Just having seen this argument surface yet again on this blog, I thought I’d address it. The claim is sometimes made that one cannot properly understand or represent another theologian unless personal contact is made with that theologian to see if one is correctly representing their theology. If this is the case, we need to throw out all our textbooks of dead theologians, because there is no way that we can understand them. There is no way to contact them. We cannot possibly understand them, because we do not have access to their up-to-the-minute-yet-changeable-and-flighty-current-thoughts. To engage in church history is impossible. Heaven forbid we should think of words on paper as having any kind of stable meaning, maybe even (shocker!) more stable, more accurate, than personal conversation with someone else. Hmm.

On the Relationship of Truth and Love

There are many folks out there who believe that unity is the fundamental responsibility of the church today. The basis for this is usually 1 John 4:8, 16, which verses declare that God is love. It is often argued that these verses in particular are some of the very few to make such a close identification of an attribute of God with the very essence of God. Aside from the problematic theology this entails (i.e., that of separating the other attributes of God from the essence of God), it is also misleading.

1 John 1:5 (HCSB) says this: “Now this is the message we have heard from Him and declare to you: God is light, and there is absolutely no darkness in Him.” The very same letter that declares that God is love also declares that God is light. What does John mean by this? He goes on to explain that light equals truth, and darkness equals lying (verse 6). And then comes the capstone, verse 7: “But if we walk in the light as He Himself is in the light, we have fellowship with one another, and the blood of Jesus His Son cleanses us from all sin.” The unity, fellowship, and love which believers are to have (for we do not deny that God is love, and that Christians must imitate that love in a creaturely, redeemed manner) must be a fellowship in the light, in the truth.

Many folks out there have a truncated view of Christian unity, which is that all must be in uniformity, and that all arguments concerning doctrine are inherently unloving. But if our fellowship and unity must be centered on the truth, this objection loses all force. The Bible says explicitly that two cannot walk together unless they are agreed.

This has particular force in the case of confessional denominations like the PCA. We have agreed to be a confessional denomination. If someone thinks that the PCA should not be a confessional denomination, then they are not agreed with those who think that we should be a confessional denomination. Therefore, they cannot walk together. The disagreement here has to do with how narrow the boundary should be for strict fellowship. Surely we can agree that all true Christians have a basic fellowship regardless of what denomination they inhabit. However, the differences among various Christian groups are of sufficient magnitude that worshiping apart for the sake of unity is necessary to the health of the church.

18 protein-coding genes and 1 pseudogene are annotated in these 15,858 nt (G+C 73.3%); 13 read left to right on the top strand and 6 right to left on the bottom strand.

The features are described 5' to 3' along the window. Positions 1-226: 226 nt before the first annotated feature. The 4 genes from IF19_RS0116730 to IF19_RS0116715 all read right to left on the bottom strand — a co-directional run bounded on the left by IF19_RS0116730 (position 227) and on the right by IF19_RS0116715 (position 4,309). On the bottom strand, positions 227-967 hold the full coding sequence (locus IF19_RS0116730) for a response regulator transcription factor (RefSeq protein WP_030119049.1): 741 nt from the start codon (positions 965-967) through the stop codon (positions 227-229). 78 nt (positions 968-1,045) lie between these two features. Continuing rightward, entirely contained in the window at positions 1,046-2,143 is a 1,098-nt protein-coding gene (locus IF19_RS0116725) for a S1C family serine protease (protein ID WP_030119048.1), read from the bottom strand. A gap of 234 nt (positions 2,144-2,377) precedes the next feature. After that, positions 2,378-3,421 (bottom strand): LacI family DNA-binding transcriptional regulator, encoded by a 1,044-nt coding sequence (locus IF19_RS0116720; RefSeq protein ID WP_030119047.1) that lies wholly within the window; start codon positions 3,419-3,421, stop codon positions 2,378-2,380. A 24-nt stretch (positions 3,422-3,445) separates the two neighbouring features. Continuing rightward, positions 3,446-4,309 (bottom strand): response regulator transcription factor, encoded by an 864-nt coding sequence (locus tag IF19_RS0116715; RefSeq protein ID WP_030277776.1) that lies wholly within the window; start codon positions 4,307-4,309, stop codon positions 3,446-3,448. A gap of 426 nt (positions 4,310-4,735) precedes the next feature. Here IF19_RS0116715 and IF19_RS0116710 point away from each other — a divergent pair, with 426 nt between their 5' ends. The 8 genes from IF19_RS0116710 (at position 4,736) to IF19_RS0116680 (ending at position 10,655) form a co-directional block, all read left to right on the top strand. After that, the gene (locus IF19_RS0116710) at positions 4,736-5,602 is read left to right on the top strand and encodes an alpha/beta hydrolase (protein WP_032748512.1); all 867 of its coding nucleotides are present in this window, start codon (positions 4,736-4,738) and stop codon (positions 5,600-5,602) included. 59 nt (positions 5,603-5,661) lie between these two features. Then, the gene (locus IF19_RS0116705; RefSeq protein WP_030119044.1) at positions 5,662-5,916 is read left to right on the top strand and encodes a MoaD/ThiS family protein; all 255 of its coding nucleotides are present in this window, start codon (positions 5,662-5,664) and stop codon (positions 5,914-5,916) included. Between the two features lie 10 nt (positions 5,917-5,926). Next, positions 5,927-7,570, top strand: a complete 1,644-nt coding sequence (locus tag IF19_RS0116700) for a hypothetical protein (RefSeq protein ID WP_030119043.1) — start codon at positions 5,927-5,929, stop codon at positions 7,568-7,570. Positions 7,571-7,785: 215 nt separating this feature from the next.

Those in the PCA who think that the Nicene Creed should be the only creed of the church, or should be a creed within a creed should not belong to the PCA. There are plenty of other denominations to which they can belong and be more than comfortable. The PCA has agreed that the Westminster Standards ARE our confession of faith, and that they DO summarize Scripture accurately. Why people who disagree with this still want to stay within the PCA is beyond my ability to comprehend. Do they seriously think that they are promoting unity within the church at large, by disagreeing with the confession so much, bringing strife to our denomination? No, instead, they hang on, seeking to discredit and attack those who think that the confession is is our confession of faith. I can only say that we haven’t moved from our doctrinal commitments on this. Others have, in which case they should leave.

Federal Visionist PCA Pastor Craig Higgins’ Vision for bringing the PCA under the Pope

Posted by Wes White, original article here.

Last week, the Aquila Report featured an article by John Otis detailing the Roman Catholic views of of PCA Pastor Craig Higgins. Now, I would not have been surprised if he would have said that Higgins believes in baptismal regeneration, wants to return to many Roman Catholic rituals, emphasizes the Church year, and sees Lent as a very important Christian practice.

What surprised me is that Higgins actually has proposed that the PCA return to diocesan bishops and go back under the leadership of the Pope. I’m not kidding. Yes, he does not hold to papal infallibility, and he wants the Pope to exercise authority only with a council, but let us remember that Higgins’ view was one of the major viewpoints within the Roman Catholic Church in the Middle Ages and was the view of many within the Roman Catholic Church long after the Reformation.